Adding fuel to tension in the region, Israel began building its separation wall complete with guard towers for the stated purpose of preventing Palestinian suicide bombers from attacking Israeli civilians. While the International Court of Justice have ruled that the separation wall, some of which veered into occupied Palestinian territories, violated international law, much of the wall still remains. Thus cutting tens of thousands of Palestinians off from lands they own or previously farmed on without restriction.
According to the Human Rights Coalition, more than 4,610 Palestinian prisoners are in Israeli detention centers, including 322 administrative detainees and 203 children under 18 years of age. Many of these prisoners do not have charges against them. Just yesterday, close to 2,000 Palestinian inmates ended their three-month hunger strike, which included a Palestinian soccer player, who had been accused but never convicted of being an active member of Islamic Jihad, a claim that he has denied. The HRC reports that: “Israel’s practice of jailing West Bank Palestinians inside Israel violates the Geneva Conventions, which prohibit an occupying power from detaining members of the occupied population outside the occupied territory.”
Israel’s questionable human rights practices don’t just stop with the long-standing conflict with its Palestinian neighbors. As of last month, the nation smoldered with violent protests around the 60,000 of asylum seekers from Sudan and Eritrea. The protest was in direct support of political parties, who claim that the presence of these Africans undermines the sanctity of Israel. Top Israeli officials including Interior Minister Eli Yishai contended that Israel “belongs to us, to the white man.” While MK (Knesset) Miri Regev would publicly state that the African migrants were “a cancer” in Israeli society.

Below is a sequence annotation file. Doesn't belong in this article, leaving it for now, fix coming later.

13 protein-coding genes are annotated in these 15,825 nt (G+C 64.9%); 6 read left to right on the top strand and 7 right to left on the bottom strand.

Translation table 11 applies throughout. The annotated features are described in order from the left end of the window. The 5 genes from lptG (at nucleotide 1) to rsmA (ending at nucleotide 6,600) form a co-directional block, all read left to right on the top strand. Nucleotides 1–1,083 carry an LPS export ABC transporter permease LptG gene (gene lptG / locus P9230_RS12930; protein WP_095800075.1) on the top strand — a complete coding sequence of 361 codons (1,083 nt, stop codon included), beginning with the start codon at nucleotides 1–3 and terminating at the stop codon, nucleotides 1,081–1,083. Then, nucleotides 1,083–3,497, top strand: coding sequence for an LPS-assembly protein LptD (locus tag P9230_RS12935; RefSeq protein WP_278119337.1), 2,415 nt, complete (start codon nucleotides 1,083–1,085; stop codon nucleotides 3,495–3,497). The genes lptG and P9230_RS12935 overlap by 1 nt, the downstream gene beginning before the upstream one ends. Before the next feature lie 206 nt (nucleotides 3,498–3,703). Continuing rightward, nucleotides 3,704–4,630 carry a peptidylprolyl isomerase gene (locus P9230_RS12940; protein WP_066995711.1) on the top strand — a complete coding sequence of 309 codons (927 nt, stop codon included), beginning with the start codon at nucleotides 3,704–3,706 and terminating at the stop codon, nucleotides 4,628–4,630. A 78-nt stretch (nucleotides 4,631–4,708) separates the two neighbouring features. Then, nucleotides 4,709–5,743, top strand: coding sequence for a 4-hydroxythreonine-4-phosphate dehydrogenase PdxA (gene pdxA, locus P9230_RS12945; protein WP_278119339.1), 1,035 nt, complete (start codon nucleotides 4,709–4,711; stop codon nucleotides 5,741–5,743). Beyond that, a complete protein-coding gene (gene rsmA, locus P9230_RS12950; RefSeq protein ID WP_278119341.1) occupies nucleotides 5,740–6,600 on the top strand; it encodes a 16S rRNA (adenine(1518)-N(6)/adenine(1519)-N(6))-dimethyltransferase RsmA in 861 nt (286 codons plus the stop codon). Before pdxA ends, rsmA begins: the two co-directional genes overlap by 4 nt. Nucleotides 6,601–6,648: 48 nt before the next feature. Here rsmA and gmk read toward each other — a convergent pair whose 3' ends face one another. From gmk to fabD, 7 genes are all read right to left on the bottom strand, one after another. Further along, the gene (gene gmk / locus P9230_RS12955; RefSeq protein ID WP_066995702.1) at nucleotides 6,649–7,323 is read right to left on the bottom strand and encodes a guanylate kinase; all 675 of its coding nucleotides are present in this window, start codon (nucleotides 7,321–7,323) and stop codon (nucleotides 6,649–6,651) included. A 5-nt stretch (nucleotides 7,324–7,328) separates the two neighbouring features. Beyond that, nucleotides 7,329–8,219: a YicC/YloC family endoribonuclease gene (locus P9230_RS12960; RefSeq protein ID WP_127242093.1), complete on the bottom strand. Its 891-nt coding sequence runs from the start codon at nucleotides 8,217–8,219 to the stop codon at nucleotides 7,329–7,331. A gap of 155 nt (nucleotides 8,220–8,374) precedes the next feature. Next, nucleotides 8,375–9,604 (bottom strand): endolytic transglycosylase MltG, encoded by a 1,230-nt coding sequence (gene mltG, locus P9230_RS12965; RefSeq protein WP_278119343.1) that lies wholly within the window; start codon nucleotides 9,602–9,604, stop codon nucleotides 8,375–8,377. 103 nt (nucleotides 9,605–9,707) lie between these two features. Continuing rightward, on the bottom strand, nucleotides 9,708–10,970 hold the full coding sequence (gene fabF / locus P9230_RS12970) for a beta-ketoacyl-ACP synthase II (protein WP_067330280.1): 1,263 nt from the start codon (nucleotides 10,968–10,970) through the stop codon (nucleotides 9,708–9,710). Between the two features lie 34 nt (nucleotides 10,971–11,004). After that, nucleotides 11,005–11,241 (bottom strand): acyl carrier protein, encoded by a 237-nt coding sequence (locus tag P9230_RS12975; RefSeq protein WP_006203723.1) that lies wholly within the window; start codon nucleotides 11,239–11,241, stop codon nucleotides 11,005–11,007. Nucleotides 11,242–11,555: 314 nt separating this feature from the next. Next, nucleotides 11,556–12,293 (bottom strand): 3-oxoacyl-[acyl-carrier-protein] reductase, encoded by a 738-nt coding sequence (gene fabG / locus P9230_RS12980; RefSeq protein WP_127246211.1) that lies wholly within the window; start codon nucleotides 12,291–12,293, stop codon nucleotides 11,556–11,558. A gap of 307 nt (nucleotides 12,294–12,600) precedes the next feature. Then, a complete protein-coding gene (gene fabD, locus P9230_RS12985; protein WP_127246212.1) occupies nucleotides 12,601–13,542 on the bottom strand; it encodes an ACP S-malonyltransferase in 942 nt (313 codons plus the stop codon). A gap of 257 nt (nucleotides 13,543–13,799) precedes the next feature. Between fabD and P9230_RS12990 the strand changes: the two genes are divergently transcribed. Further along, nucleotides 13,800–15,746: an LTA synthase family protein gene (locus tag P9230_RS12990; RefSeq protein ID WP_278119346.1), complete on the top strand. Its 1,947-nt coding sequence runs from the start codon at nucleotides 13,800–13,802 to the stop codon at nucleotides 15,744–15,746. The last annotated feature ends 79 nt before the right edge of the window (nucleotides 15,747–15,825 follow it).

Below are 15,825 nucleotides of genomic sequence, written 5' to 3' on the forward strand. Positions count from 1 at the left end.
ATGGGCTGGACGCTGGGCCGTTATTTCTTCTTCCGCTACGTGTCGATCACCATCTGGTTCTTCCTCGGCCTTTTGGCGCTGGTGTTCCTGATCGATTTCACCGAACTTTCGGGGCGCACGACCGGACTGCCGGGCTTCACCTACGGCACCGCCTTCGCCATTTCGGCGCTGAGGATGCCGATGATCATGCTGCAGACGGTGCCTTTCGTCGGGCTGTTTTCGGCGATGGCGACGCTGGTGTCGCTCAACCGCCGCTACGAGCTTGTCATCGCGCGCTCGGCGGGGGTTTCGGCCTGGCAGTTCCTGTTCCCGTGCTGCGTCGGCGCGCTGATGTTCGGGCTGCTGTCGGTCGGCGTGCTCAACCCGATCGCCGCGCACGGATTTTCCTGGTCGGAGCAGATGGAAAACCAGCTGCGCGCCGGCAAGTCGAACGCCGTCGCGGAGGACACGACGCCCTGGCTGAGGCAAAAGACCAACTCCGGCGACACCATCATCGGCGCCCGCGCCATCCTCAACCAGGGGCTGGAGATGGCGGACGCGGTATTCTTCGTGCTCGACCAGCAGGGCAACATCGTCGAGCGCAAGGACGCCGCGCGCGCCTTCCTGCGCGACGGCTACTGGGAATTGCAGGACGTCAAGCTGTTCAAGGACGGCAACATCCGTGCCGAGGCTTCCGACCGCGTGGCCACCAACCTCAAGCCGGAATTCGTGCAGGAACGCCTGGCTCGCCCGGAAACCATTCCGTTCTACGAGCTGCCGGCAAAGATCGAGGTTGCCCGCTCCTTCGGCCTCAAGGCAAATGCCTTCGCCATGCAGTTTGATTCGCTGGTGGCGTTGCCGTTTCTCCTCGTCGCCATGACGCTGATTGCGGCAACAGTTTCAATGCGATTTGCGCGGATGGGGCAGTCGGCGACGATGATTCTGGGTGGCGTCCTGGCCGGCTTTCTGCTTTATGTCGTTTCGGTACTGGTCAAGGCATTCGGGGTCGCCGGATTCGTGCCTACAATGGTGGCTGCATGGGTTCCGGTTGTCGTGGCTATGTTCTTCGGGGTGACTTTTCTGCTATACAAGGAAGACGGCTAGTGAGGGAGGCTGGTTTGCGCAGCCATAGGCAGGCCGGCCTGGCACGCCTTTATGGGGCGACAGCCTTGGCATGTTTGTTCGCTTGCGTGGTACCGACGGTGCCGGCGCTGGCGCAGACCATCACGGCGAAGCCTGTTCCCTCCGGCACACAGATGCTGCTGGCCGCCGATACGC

In response to international outcry over the treatment of the Africans, Benjamin Netanyahu, the Israeli prime minister, said that he would solve the problem of the “infiltrators” in a “responsible manner.” Then his government amended the Prevention of Infiltration Law of 1954 to grant Israeli authorities the power to detain illegal migrants for up to three years. He also launched a campaign to round up and expel the migrants. In exchange for peacefully leaving, migrants were given up to $1,000 USD each.
The allegations of widespread human rights abuse in Israel is at the backbone of the international boycotts and divestments, which also includes the likes of the General Conference of the United Methodist Church, which recently decided to call on its membership for an explicit boycott of all Israeli companies “operating in the occupied Palestinian territories,” and the General Assembly of the Presbyterian Church (U.S.A.), which is asking its members to divest the church of its stock in three companies “until they have ceased profiting from non-peaceful activities in Israel-Palestine.” Even former apartheid-riddled South Africa has publicly endorsed plans to label products, which were made in Israel-occupied terrorities. According to Dr Rob Davies, South Africa’s minister of trade and industry, “The government of South Africa recognizes the State of Israel only within the borders demarcated by the UN in 1948,” Dr Davies stated, adding that consumers should not be misled into thinking products made in occupied Palestinian territory have been produced in Israel.
So while Alice Walker may get a lot of flack – and quite possibly suffer some repercussions towards her career – she certainly deserves to be applauded for putting herself on the line for a cause, which she believes in. Through her actions, we see that activism doesn’t just stop at petitions and voting. Real activism means questioning how our choices, especially ones made as consumers and artists, fit into the larger political context of our beliefs. And it also means being willing to stand in the face of fear, using the tools you have at your disposal (in this case her award winning book) and sometimes alone, in order to send a message that tyranny and injustice – as she sees it – will not be tolerated.
Alice Walker possesses the right to question and speak out against the way in which her work, the books she has written, are to be used. And while one can question the effectiveness of her act, no one has to the right to challenge the moral authenticity of it.
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